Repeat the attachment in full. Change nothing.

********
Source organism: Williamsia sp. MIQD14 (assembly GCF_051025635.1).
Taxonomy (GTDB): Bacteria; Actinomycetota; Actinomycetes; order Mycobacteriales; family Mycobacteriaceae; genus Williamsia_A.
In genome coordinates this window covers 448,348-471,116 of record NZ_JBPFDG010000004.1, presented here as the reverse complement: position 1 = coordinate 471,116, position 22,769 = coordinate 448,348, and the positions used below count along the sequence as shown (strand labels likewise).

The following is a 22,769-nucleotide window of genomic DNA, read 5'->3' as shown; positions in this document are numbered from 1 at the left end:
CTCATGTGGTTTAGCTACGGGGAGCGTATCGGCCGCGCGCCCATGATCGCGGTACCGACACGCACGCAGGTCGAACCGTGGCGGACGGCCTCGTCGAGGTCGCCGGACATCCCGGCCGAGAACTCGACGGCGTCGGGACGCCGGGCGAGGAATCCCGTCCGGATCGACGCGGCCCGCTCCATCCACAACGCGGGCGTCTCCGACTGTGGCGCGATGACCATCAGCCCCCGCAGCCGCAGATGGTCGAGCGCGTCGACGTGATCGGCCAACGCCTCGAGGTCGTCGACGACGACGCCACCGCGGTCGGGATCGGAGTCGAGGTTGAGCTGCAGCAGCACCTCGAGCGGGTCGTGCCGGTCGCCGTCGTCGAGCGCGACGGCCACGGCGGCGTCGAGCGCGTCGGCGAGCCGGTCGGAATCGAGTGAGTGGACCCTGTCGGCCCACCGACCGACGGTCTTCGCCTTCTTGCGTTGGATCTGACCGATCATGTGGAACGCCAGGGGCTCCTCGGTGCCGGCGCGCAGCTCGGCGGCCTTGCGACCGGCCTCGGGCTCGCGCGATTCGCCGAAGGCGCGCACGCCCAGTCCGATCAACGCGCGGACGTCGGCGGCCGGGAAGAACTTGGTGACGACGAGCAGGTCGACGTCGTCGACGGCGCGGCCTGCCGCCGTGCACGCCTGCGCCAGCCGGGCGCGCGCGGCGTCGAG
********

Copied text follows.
Source organism: Williamsia sp. MIQD14 (assembly GCF_051025635.1).
Taxonomy (GTDB): Bacteria; Actinomycetota; Actinomycetes; order Mycobacteriales; family Mycobacteriaceae; genus Williamsia_A.
In genome coordinates this window covers 448,348-471,116 of record NZ_JBPFDG010000004.1, presented here as the reverse complement: position 1 = coordinate 471,116, position 22,769 = coordinate 448,348, and the positions used below count along the sequence as shown (strand labels likewise).

The following is a 22,769-nucleotide window of genomic DNA, read 5'->3' as shown; positions in this document are numbered from 1 at the left end:
CTCATGTGGTTTAGCTACGGGGAGCGTATCGGCCGCGCGCCCATGATCGCGGTACCGACACGCACGCAGGTCGAACCGTGGCGGACGGCCTCGTCGAGGTCGCCGGACATCCCGGCCGAGAACTCGACGGCGTCGGGACGCCGGGCGAGGAATCCCGTCCGGATCGACGCGGCCCGCTCCATCCACAACGCGGGCGTCTCCGACTGTGGCGCGATGACCATCAGCCCCCGCAGCCGCAGATGGTCGAGCGCGTCGACGTGATCGGCCAACGCCTCGAGGTCGTCGACGACGACGCCACCGCGGTCGGGATCGGAGTCGAGGTTGAGCTGCAGCAGCACCTCGAGCGGGTCGTGCCGGTCGCCGTCGTCGAGCGCGACGGCCACGGCGGCGTCGAGCGCGTCGGCGAGCCGGTCGGAATCGAGTGAGTGGACCCTGTCGGCCCACCGACCGACGGTCTTCGCCTTCTTGCGTTGGATCTGACCGATCATGTGGAACGCCAGGGGCTCCTCGGTGCCGGCGCGCAGCTCGGCGGCCTTGCGACCGGCCTCGGGCTCGCGCGATTCGCCGAAGGCGCGCACGCCCAGTCCGATCAACGCGCGGACGTCGGCGGCCGGGAAGAACTTGGTGACGACGAGCAGGTCGACGTCGTCGACGGCGCGGCCTGCCGCCGTGCACGCCTGCGCCAGCCGGGCGCGCGCGGCGTCGAG